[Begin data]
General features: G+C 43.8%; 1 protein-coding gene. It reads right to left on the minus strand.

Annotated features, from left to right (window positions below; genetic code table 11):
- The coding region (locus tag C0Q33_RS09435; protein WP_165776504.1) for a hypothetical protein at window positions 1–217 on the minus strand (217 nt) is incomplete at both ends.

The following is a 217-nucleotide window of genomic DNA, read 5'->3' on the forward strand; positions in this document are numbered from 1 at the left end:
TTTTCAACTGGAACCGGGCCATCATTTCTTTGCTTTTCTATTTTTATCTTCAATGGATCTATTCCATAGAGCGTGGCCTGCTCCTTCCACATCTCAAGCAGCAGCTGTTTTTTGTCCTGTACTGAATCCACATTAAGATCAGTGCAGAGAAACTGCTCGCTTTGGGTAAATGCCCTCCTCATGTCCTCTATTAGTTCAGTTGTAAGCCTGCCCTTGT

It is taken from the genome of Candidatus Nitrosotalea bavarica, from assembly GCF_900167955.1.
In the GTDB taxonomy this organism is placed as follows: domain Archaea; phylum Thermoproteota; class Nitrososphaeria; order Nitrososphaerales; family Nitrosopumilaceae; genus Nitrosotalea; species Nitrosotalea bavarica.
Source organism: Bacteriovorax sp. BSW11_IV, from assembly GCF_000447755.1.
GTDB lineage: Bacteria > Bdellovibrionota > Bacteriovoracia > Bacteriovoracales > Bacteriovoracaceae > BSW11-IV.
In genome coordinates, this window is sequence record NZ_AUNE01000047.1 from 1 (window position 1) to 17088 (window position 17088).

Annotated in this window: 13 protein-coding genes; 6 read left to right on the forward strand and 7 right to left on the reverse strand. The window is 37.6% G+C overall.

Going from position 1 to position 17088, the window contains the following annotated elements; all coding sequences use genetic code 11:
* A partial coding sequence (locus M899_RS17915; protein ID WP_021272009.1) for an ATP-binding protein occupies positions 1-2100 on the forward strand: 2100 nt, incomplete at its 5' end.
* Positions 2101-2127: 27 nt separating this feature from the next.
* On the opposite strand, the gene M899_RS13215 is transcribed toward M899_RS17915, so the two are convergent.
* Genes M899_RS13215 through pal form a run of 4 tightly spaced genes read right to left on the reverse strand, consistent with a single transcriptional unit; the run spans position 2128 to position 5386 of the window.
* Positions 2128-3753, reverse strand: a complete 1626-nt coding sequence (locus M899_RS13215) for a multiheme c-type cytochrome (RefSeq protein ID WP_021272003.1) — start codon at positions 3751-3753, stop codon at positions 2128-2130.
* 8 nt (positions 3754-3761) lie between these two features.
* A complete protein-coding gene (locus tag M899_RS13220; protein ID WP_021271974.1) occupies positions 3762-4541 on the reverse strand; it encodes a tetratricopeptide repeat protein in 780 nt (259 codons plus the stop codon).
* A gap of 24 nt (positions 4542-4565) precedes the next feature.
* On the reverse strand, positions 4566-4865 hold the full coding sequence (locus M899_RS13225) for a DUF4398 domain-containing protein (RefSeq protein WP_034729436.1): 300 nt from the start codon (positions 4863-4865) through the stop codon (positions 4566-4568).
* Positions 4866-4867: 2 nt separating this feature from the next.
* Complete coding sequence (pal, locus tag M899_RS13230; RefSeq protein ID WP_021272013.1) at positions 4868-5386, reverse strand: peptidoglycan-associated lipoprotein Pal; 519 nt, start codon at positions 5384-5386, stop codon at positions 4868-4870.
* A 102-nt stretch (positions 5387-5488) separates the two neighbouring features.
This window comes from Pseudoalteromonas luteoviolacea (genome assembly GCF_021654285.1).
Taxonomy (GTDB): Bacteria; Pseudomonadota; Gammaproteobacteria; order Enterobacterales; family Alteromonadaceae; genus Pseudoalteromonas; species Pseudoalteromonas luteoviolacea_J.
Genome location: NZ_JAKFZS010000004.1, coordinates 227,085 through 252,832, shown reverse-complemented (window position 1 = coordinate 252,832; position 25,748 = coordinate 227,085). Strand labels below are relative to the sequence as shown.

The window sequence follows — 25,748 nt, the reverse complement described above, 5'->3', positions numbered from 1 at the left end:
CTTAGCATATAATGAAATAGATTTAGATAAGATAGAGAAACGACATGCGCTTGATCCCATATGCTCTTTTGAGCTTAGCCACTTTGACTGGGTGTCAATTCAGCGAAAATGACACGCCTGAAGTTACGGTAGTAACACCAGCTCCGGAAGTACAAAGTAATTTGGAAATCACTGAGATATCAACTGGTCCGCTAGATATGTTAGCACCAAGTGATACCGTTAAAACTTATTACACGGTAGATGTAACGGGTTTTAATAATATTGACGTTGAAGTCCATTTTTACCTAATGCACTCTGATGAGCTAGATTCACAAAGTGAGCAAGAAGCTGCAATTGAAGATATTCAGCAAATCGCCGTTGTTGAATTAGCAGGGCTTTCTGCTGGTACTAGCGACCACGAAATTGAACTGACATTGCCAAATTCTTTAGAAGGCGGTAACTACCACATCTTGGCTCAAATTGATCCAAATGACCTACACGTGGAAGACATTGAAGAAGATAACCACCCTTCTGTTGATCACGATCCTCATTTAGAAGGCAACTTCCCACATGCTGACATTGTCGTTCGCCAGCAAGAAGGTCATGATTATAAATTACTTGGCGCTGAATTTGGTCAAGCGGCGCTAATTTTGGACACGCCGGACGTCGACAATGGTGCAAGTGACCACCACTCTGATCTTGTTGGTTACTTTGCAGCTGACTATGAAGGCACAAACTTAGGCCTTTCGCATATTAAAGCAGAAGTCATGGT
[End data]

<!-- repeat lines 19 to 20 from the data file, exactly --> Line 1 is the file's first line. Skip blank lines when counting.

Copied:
* A complete protein-coding gene (locus tag M899_RS13220; protein ID WP_021271974.1) occupies positions 3762-4541 on the reverse strand; it encodes a tetratricopeptide repeat protein in 780 nt (259 codons plus the stop codon).
* A gap of 24 nt (positions 4542-4565) precedes the next feature.